Mobile
Brought to you by

HTC One Hands-On: This Is How You're Supposed To Build A Phone

It’s funny. For as much as Android phones have been known as ground zero for the spec wars for years now, they might finally be at a breaking point. Big screens, fast processors, 1080p everything — what matters now is thoughtfulness and execution. At a glance, HTC’s One is on the money.

The aluminium body is damn beautiful. It’s got a curve to its back piece, but its edges have more of a hard line to them than the One X+ and One X. It’s more monochromatic too, with just a small beats logo on the bottom back. It’s lovely, light (considering there was a gigantic DON’T STEAL THIS lock on the back of the phone we touched) and altogether pleasant.

The screen is gorgeous, but you knew it would be since the HTC One X’s screen was basically the best phone screen available. The blacks on the new One, however, show a little light leakage around the edges of the screen. I’m not sure you’ll notice them without specifically looking for them, but that’s an imperfection not present on some other top-tier displays.

The new HTC Sense, BlinkFeed, is a nice design. Up close, it’s actually a little less Windows Phone-y that it seems at first glanc. It’s more like an RSS feed with just content on the tiles. You sort of wish the other features of Windows Phone, like messaging, email and weather widgets, were present, but it’s still a slick interface. The question is do people want their news and information in their face when they open their phone? Or would they rather have that off to the side so that functions are front and centre?

One thing to note is that there are only two haptic buttons on the phone — the home button, which is on the right side, and the back button. A non-centred home button will take some getting used to for some folks, but it’s not all that awkward and might be a benefit since it’s more accessible from the side. Of course, it will also be a pain in the butt to reach from the other side. Multitasking is accessed by double-tapping the home button.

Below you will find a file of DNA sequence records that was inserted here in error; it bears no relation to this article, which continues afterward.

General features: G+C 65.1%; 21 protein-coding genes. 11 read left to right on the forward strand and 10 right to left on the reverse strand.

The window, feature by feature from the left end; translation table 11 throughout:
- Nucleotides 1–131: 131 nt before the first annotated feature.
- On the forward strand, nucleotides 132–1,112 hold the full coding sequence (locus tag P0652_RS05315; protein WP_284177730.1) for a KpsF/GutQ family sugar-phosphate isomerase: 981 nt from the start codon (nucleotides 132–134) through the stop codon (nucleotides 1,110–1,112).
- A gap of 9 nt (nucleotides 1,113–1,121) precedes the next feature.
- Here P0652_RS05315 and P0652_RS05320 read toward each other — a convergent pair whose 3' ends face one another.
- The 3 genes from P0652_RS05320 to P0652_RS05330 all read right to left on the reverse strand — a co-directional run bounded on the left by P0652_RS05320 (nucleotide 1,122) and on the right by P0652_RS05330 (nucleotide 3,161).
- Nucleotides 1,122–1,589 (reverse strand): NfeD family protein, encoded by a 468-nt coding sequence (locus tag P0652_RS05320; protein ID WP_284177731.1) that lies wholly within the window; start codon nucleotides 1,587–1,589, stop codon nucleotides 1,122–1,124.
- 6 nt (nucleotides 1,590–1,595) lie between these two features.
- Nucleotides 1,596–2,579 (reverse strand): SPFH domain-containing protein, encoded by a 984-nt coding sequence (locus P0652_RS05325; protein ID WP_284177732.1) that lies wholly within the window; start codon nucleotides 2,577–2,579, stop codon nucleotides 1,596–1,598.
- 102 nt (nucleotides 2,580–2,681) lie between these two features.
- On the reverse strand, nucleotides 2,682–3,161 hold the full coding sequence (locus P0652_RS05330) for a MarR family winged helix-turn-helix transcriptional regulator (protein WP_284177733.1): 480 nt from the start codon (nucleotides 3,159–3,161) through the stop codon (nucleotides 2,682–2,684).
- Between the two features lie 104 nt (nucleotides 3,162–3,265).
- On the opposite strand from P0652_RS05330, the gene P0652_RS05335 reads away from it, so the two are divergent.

The new Sense is also fluid, with the app drawer accessed from a software button in the centre of the screen. Icons can be arranged either by alphabetical order, most recently used or a custom arrangement. The traditional home screen for Android is accessed by a swipe to the right, and you can longpress to add widgets directly from there (they’re not in the app drawer). It’s all very smooth (built on Android 4.1 — staying current with Android has always been a huge problem for HTC), and looks nice, but its general aesthetic and especially its icon design still look a little sloppy compared to default Android.

The camera was pretty fast from what we saw. It blurred when taking a photo of a man doing a flip off a pillar in a dark room (don’t ask), but you could make out that it was a human being, and that’s at the upward end of what you’re going to be asking your camera to do. The image also not grainy at all, which was pretty impressive given the lighting circumstances.

Pictures: Nick Stango